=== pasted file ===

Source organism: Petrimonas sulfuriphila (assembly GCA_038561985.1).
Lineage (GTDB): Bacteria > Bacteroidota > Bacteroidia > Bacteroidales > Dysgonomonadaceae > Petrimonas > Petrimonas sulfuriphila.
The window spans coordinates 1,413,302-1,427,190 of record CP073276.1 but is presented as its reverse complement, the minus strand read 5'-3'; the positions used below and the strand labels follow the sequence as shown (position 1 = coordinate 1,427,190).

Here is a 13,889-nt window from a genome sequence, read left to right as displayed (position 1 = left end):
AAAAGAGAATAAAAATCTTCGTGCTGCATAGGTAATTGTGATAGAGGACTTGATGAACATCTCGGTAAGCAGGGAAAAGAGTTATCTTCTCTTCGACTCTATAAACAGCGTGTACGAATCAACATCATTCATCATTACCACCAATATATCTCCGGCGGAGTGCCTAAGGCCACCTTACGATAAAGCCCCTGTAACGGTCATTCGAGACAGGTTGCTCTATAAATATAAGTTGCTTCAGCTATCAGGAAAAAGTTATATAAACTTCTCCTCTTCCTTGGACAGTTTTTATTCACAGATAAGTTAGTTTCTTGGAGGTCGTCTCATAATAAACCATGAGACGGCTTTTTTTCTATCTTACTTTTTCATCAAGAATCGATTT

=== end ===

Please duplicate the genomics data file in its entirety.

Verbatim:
Source organism: Petrimonas sulfuriphila (assembly GCA_038561985.1).
Lineage (GTDB): Bacteria > Bacteroidota > Bacteroidia > Bacteroidales > Dysgonomonadaceae > Petrimonas > Petrimonas sulfuriphila.
The window spans coordinates 1,413,302-1,427,190 of record CP073276.1 but is presented as its reverse complement, the minus strand read 5'-3'; the positions used below and the strand labels follow the sequence as shown (position 1 = coordinate 1,427,190).

Here is a 13,889-nt window from a genome sequence, read left to right as displayed (position 1 = left end):
AAAAGAGAATAAAAATCTTCGTGCTGCATAGGTAATTGTGATAGAGGACTTGATGAACATCTCGGTAAGCAGGGAAAAGAGTTATCTTCTCTTCGACTCTATAAACAGCGTGTACGAATCAACATCATTCATCATTACCACCAATATATCTCCGGCGGAGTGCCTAAGGCCACCTTACGATAAAGCCCCTGTAACGGTCATTCGAGACAGGTTGCTCTATAAATATAAGTTGCTTCAGCTATCAGGAAAAAGTTATATAAACTTCTCCTCTTCCTTGGACAGTTTTTATTCACAGATAAGTTAGTTTCTTGGAGGTCGTCTCATAATAAACCATGAGACGGCTTTTTTTCTATCTTACTTTTTCATCAAGAATCGATTT